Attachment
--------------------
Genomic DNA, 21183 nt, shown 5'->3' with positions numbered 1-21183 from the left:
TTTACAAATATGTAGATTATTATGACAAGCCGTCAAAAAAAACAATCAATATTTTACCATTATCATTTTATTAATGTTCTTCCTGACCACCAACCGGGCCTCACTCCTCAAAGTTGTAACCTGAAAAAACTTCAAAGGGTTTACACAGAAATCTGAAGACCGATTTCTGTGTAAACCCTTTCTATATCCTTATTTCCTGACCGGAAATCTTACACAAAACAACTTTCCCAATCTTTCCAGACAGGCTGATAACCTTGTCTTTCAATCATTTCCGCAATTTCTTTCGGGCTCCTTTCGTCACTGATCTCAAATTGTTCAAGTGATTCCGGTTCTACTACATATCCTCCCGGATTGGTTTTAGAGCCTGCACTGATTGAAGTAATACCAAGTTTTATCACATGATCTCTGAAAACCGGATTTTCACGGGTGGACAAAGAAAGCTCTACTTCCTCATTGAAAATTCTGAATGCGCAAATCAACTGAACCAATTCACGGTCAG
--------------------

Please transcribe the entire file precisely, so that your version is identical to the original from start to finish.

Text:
Genomic DNA, 21183 nt, shown 5'->3' with positions numbered 1-21183 from the left:
TTTACAAATATGTAGATTATTATGACAAGCCGTCAAAAAAAACAATCAATATTTTACCATTATCATTTTATTAATGTTCTTCCTGACCACCAACCGGGCCTCACTCCTCAAAGTTGTAACCTGAAAAAACTTCAAAGGGTTTACACAGAAATCTGAAGACCGATTTCTGTGTAAACCCTTTCTATATCCTTATTTCCTGACCGGAAATCTTACACAAAACAACTTTCCCAATCTTTCCAGACAGGCTGATAACCTTGTCTTTCAATCATTTCCGCAATTTCTTTCGGGCTCCTTTCGTCACTGATCTCAAATTGTTCAAGTGATTCCGGTTCTACTACATATCCTCCCGGATTGGTTTTAGAGCCTGCACTGATTGAAGTAATACCAAGTTTTATCACATGATCTCTGAAAACCGGATTTTCACGGGTGGACAAAGAAAGCTCTACTTCCTCATTGAAAATTCTGAATGCGCAAATCAACTGAACCAATTCACGGTCAG